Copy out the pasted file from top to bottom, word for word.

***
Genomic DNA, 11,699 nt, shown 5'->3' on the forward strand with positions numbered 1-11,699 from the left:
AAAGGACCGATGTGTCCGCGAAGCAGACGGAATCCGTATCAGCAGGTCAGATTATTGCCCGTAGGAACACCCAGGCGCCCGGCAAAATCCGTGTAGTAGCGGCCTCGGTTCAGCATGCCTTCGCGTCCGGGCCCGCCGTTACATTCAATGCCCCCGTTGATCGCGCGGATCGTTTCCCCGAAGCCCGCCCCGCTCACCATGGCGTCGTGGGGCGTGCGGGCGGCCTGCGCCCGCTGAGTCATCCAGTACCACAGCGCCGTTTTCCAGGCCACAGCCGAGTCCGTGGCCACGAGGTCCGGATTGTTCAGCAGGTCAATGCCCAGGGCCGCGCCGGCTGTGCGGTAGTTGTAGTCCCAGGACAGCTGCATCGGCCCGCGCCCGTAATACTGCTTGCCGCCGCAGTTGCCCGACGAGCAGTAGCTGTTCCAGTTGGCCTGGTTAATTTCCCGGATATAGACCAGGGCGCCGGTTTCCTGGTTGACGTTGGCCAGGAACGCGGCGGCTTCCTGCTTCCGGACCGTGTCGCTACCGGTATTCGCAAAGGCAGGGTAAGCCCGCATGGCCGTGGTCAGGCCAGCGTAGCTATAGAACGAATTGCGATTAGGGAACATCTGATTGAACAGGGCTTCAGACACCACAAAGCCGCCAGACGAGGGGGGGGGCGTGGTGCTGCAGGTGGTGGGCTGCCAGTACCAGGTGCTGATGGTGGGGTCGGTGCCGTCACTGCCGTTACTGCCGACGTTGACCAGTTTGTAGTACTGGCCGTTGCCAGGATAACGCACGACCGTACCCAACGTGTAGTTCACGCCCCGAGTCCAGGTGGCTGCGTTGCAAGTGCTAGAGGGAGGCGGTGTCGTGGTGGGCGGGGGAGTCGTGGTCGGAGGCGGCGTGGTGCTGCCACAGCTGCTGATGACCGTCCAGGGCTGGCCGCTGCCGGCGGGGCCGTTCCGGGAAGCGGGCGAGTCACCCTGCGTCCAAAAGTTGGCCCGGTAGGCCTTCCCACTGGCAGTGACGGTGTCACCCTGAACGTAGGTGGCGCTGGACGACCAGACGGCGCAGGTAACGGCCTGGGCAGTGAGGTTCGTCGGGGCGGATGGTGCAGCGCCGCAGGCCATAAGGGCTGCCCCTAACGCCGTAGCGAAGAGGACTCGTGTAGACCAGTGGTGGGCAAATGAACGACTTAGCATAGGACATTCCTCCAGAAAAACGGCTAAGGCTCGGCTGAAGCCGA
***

Genomic DNA, 11,699 nt, shown 5'->3' on the forward strand with positions numbered 1-11,699 from the left:
AAAGGACCGATGTGTCCGCGAAGCAGACGGAATCCGTATCAGCAGGTCAGATTATTGCCCGTAGGAACACCCAGGCGCCCGGCAAAATCCGTGTAGTAGCGGCCTCGGTTCAGCATGCCTTCGCGTCCGGGCCCGCCGTTACATTCAATGCCCCCGTTGATCGCGCGGATCGTTTCCCCGAAGCCCGCCCCGCTCACCATGGCGTCGTGGGGCGTGCGGGCGGCCTGCGCCCGCTGAGTCATCCAGTACCACAGCGCCGTTTTCCAGGCCACAGCCGAGTCCGTGGCCACGAGGTCCGGATTGTTCAGCAGGTCAATGCCCAGGGCCGCGCCGGCTGTGCGGTAGTTGTAGTCCCAGGACAGCTGCATCGGCCCGCGCCCGTAATACTGCTTGCCGCCGCAGTTGCCCGACGAGCAGTAGCTGTTCCAGTTGGCCTGGTTAATTTCCCGGATATAGACCAGGGCGCCGGTTTCCTGGTTGACGTTGGCCAGGAACGCGGCGGCTTCCTGCTTCCGGACCGTGTCGCTACCGGTATTCGCAAAGGCAGGGTAAGCCCGCATGGCCGTGGTCAGGCCAGCGTAGCTATAGAACGAATTGCGATTAGGGAACATCTGATTGAACAGGGCTTCAGACACCACAAAGCCGCCAGACGAGGGGGGGGGCGTGGTGCTGCAGGTGGTGGGCTGCCAGTACCAGGTGCTGATGGTGGGGTCGGTGCCGTCACTGCCGTTACTGCCGACGTTGACCAGTTTGTAGTACTGGCCGTTGCCAGGATAACGCACGACCGTACCCAACGTGTAGTTCACGCCCCGAGTCCAGGTGGCTGCGTTGCAAGTGCTAGAGGGAGGCGGTGTCGTGGTGGGCGGGGGAGTCGTGGTCGGAGGCGGCGTGGTGCTGCCACAGCTGCTGATGACCGTCCAGGGCTGGCCGCTGCCGGCGGGGCCGTTCCGGGAAGCGGGCGAGTCACCCTGCGTCCAAAAGTTGGCCCGGTAGGCCTTCCCACTGGCAGTGACGGTGTCACCCTGAACGTAGGTGGCGCTGGACGACCAGACGGCGCAGGTAACGGCCTGGGCAGTGAGGTTCGTCGGGGCGGATGGTGCAGCGCCGCAGGCCATAAGGGCTGCCCCTAACGCCGTAGCGAAGAGGACTCGTGTAGACCAGTGGTGGGCAAATGAACGACTTAGCATAGGACATTCCTCCAGAAAAACGGCTAAGGCTCGGCTGAAGCCGA